US Claims it will 'Confront' Iran's Regional Grab

State Dept official says US will oppose expansion regardless of nuclear talks, in apparent response to Netanyahu's warnings.

Arutz Sheva Staff,

John Kerry and other State Department reps
John Kerry and other State Department reps
Reuters

A US State Department official claimed on Tuesday that America will "confront aggressively" Iran's bid to expand its influence across the Middle
East even if a nuclear deal is reached, in an apparent attempt to play down Prime Minister Binyamin Netanyahu's warnings in his Congress address.

US Secretary of State John Kerry will travel to Saudi Arabia on Wednesday to try and reassure US Gulf allies that an Iran deal would not mean Washington would turn a blind eye to the Islamic Republic's regional ambitions, reports AFP.

"Regardless of what happens in the nuclear file, we will continue to confront aggressively Iranian expansion in the region and Iranian aggressiveness in the region," the official said.

His comments came as several sources in Arab states sided with Netanyahu and urged Obama to changed his policy in the Middle East, which they say has allowed Iran to expand its control.

Iran is helping prop up Syrian President Bashar al-Assad, is supporting Houthi Shi'ite rebels who have seized Sana'a and are taking control of Yemen, is taking an ever more active role in Baghdad leading the Iraqi fight against Islamic State (ISIS), and has long held power in Lebanon through its terror proxy Hezbollah.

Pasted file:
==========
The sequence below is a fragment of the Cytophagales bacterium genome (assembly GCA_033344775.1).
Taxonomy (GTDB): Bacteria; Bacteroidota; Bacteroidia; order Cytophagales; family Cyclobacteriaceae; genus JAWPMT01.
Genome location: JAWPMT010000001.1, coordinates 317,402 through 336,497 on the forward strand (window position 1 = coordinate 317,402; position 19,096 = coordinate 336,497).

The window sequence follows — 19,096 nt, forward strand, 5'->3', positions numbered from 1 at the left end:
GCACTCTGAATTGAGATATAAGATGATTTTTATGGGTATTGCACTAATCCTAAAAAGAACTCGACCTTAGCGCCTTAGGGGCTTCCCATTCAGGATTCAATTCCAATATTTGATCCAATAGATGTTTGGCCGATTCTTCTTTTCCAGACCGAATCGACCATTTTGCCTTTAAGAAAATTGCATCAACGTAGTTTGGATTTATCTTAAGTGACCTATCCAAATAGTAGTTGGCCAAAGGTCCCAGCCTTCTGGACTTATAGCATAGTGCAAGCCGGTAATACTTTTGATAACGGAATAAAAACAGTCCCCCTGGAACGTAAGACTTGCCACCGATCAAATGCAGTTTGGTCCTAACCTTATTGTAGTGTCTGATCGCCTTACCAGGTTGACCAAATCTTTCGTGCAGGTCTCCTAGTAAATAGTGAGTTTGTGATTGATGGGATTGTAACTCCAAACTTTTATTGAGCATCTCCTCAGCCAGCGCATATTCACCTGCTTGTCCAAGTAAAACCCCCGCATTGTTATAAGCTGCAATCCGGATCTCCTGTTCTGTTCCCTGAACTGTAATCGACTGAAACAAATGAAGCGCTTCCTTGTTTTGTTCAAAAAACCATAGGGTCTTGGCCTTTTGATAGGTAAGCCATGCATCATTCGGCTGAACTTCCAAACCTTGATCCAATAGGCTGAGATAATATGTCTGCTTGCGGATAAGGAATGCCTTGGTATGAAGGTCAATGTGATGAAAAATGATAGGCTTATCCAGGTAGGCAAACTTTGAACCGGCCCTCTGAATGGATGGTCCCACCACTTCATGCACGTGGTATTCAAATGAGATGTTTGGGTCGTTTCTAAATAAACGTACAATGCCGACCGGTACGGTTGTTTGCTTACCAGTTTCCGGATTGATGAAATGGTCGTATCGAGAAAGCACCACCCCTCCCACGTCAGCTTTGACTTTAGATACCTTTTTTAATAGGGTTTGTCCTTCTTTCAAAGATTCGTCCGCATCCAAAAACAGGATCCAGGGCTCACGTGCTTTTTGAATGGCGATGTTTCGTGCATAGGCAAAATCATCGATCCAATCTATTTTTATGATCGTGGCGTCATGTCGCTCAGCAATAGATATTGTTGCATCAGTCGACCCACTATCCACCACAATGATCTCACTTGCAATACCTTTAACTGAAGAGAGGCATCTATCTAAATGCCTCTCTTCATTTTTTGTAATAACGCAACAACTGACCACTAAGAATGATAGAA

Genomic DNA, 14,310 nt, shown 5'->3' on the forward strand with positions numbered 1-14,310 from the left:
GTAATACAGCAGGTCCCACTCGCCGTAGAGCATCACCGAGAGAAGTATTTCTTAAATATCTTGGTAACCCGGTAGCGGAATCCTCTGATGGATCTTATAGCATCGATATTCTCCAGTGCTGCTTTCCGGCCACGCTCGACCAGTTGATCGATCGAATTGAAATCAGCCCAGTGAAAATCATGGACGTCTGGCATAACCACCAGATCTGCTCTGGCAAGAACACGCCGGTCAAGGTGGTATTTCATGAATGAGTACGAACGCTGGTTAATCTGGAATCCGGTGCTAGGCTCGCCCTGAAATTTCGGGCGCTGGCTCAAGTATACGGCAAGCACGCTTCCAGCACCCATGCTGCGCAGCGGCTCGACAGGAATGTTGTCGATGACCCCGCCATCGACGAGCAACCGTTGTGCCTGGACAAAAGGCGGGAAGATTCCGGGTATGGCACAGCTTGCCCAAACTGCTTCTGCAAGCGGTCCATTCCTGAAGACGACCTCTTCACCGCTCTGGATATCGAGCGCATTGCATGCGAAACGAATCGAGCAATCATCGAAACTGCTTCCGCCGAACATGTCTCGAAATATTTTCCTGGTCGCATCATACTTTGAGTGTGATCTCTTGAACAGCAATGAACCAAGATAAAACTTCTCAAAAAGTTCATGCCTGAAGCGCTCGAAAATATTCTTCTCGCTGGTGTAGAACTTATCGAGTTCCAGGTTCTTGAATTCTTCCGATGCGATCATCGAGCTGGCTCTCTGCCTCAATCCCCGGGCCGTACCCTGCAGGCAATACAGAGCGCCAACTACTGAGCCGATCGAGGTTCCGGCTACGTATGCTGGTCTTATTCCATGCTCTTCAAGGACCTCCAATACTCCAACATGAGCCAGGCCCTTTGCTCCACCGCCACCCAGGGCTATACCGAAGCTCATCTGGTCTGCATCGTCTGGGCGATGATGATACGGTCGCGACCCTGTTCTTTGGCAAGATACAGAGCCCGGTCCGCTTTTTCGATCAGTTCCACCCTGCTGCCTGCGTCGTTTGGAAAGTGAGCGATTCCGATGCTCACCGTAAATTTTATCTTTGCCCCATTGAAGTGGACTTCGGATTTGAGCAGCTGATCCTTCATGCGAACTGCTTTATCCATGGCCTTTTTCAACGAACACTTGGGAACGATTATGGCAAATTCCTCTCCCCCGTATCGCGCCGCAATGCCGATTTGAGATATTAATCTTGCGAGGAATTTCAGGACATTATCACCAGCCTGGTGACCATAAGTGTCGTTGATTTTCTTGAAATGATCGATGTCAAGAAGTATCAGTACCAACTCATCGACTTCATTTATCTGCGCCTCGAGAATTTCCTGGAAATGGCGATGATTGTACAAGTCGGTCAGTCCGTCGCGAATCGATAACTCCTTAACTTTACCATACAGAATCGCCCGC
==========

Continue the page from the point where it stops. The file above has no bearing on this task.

"You can't read into the nuclear negotiation any kind of determination of where the US relationship with Iran may go in the future," the senior State Department official told reporters.

The official said Washington is working closely with its majority Sunni Muslim Gulf allies to help build up their security and capabilities to defend their interests.

"Obviously the Gulf states are watching the negotiations very carefully, they have a legitimate reason to want to understand better what it is we're trying to achieve," the official stated.

But he stressed: "This is not going to change any of the other aspects of our approach to Iran."

It was revealed recently that Obama has made numerous overtures to Iran trying to turn the Islamic regime that is seeking nuclear power into an ally, including via private letters to Iranian Supreme Leader Ayatollah Ali Khamenei.

Netanyahu said in his address to the US Congress on Tuesday that "at a time when many hope that Iran will join the community of nations,
Iran is busy gobbling up the nations."

"We must stand together to stop Iran's march of terror," he said to thunderous applause.




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